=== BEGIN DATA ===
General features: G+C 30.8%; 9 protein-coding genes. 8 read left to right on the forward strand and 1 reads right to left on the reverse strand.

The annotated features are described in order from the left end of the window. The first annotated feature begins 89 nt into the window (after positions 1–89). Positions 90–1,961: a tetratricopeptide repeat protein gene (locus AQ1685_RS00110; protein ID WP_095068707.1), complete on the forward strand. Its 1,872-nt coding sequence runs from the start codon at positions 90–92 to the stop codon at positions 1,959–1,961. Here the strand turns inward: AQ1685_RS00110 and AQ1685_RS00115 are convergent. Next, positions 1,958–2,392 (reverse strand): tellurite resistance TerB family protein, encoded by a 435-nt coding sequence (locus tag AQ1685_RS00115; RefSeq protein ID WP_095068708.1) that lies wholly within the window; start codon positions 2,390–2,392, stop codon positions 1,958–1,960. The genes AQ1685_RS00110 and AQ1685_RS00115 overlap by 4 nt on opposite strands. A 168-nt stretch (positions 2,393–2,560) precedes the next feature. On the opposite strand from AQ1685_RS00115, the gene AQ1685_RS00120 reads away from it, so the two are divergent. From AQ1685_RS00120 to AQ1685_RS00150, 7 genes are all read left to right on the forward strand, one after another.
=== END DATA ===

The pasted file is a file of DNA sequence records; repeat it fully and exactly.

General features: G+C 30.8%; 9 protein-coding genes. 8 read left to right on the forward strand and 1 reads right to left on the reverse strand.

The annotated features are described in order from the left end of the window. The first annotated feature begins 89 nt into the window (after positions 1–89). Positions 90–1,961: a tetratricopeptide repeat protein gene (locus AQ1685_RS00110; protein ID WP_095068707.1), complete on the forward strand. Its 1,872-nt coding sequence runs from the start codon at positions 90–92 to the stop codon at positions 1,959–1,961. Here the strand turns inward: AQ1685_RS00110 and AQ1685_RS00115 are convergent. Next, positions 1,958–2,392 (reverse strand): tellurite resistance TerB family protein, encoded by a 435-nt coding sequence (locus tag AQ1685_RS00115; RefSeq protein ID WP_095068708.1) that lies wholly within the window; start codon positions 2,390–2,392, stop codon positions 1,958–1,960. The genes AQ1685_RS00110 and AQ1685_RS00115 overlap by 4 nt on opposite strands. A 168-nt stretch (positions 2,393–2,560) precedes the next feature. On the opposite strand from AQ1685_RS00115, the gene AQ1685_RS00120 reads away from it, so the two are divergent. From AQ1685_RS00120 to AQ1685_RS00150, 7 genes are all read left to right on the forward strand, one after another.